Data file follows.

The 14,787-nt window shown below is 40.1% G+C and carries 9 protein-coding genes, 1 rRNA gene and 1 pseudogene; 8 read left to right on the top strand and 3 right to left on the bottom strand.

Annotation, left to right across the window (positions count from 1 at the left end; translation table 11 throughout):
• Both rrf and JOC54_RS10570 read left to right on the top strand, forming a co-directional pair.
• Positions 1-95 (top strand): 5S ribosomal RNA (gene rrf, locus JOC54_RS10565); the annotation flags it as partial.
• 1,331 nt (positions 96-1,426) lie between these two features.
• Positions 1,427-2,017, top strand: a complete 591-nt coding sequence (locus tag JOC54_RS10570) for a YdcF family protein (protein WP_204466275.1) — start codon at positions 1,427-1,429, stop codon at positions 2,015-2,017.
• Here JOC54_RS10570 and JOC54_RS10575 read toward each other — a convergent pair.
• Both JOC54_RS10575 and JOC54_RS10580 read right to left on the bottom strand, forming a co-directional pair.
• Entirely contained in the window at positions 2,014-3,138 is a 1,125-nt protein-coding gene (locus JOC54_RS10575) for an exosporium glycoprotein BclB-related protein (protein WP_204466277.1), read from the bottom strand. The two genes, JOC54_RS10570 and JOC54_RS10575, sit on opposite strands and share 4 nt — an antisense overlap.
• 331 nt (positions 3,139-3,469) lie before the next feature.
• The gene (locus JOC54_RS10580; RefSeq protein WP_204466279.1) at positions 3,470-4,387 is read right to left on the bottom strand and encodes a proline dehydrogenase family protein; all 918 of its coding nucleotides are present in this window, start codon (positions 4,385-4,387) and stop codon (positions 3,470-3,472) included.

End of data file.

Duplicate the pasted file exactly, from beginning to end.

The 14,787-nt window shown below is 40.1% G+C and carries 9 protein-coding genes, 1 rRNA gene and 1 pseudogene; 8 read left to right on the top strand and 3 right to left on the bottom strand.

Annotation, left to right across the window (positions count from 1 at the left end; translation table 11 throughout):
• Both rrf and JOC54_RS10570 read left to right on the top strand, forming a co-directional pair.
• Positions 1-95 (top strand): 5S ribosomal RNA (gene rrf, locus JOC54_RS10565); the annotation flags it as partial.
• 1,331 nt (positions 96-1,426) lie between these two features.
• Positions 1,427-2,017, top strand: a complete 591-nt coding sequence (locus tag JOC54_RS10570) for a YdcF family protein (protein WP_204466275.1) — start codon at positions 1,427-1,429, stop codon at positions 2,015-2,017.
• Here JOC54_RS10570 and JOC54_RS10575 read toward each other — a convergent pair.
• Both JOC54_RS10575 and JOC54_RS10580 read right to left on the bottom strand, forming a co-directional pair.
• Entirely contained in the window at positions 2,014-3,138 is a 1,125-nt protein-coding gene (locus JOC54_RS10575) for an exosporium glycoprotein BclB-related protein (protein WP_204466277.1), read from the bottom strand. The two genes, JOC54_RS10570 and JOC54_RS10575, sit on opposite strands and share 4 nt — an antisense overlap.
• 331 nt (positions 3,139-3,469) lie before the next feature.
• The gene (locus JOC54_RS10580; RefSeq protein WP_204466279.1) at positions 3,470-4,387 is read right to left on the bottom strand and encodes a proline dehydrogenase family protein; all 918 of its coding nucleotides are present in this window, start codon (positions 4,385-4,387) and stop codon (positions 3,470-3,472) included.